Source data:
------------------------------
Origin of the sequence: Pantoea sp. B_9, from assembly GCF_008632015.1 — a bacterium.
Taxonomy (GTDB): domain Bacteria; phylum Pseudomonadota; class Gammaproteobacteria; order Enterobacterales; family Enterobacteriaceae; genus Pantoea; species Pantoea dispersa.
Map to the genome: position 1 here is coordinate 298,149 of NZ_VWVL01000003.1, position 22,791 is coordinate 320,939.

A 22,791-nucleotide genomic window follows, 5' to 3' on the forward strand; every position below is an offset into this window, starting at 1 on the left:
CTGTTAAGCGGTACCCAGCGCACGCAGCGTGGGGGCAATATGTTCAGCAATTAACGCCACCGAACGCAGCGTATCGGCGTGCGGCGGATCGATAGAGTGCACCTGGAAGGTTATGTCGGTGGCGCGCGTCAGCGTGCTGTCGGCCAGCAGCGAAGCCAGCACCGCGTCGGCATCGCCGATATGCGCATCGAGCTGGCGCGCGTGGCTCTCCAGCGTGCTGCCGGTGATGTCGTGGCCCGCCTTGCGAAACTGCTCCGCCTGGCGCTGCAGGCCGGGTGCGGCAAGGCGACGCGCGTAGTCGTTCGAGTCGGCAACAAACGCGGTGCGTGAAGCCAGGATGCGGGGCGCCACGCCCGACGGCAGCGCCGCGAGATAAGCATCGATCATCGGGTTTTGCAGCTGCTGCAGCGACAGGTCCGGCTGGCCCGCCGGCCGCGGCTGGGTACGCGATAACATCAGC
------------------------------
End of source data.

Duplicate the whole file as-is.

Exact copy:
Origin of the sequence: Pantoea sp. B_9, from assembly GCF_008632015.1 — a bacterium.
Taxonomy (GTDB): domain Bacteria; phylum Pseudomonadota; class Gammaproteobacteria; order Enterobacterales; family Enterobacteriaceae; genus Pantoea; species Pantoea dispersa.
Map to the genome: position 1 here is coordinate 298,149 of NZ_VWVL01000003.1, position 22,791 is coordinate 320,939.

A 22,791-nucleotide genomic window follows, 5' to 3' on the forward strand; every position below is an offset into this window, starting at 1 on the left:
CTGTTAAGCGGTACCCAGCGCACGCAGCGTGGGGGCAATATGTTCAGCAATTAACGCCACCGAACGCAGCGTATCGGCGTGCGGCGGATCGATAGAGTGCACCTGGAAGGTTATGTCGGTGGCGCGCGTCAGCGTGCTGTCGGCCAGCAGCGAAGCCAGCACCGCGTCGGCATCGCCGATATGCGCATCGAGCTGGCGCGCGTGGCTCTCCAGCGTGCTGCCGGTGATGTCGTGGCCCGCCTTGCGAAACTGCTCCGCCTGGCGCTGCAGGCCGGGTGCGGCAAGGCGACGCGCGTAGTCGTTCGAGTCGGCAACAAACGCGGTGCGTGAAGCCAGGATGCGGGGCGCCACGCCCGACGGCAGCGCCGCGAGATAAGCATCGATCATCGGGTTTTGCAGCTGCTGCAGCGACAGGTCCGGCTGGCCCGCCGGCCGCGGCTGGGTACGCGATAACATCAGC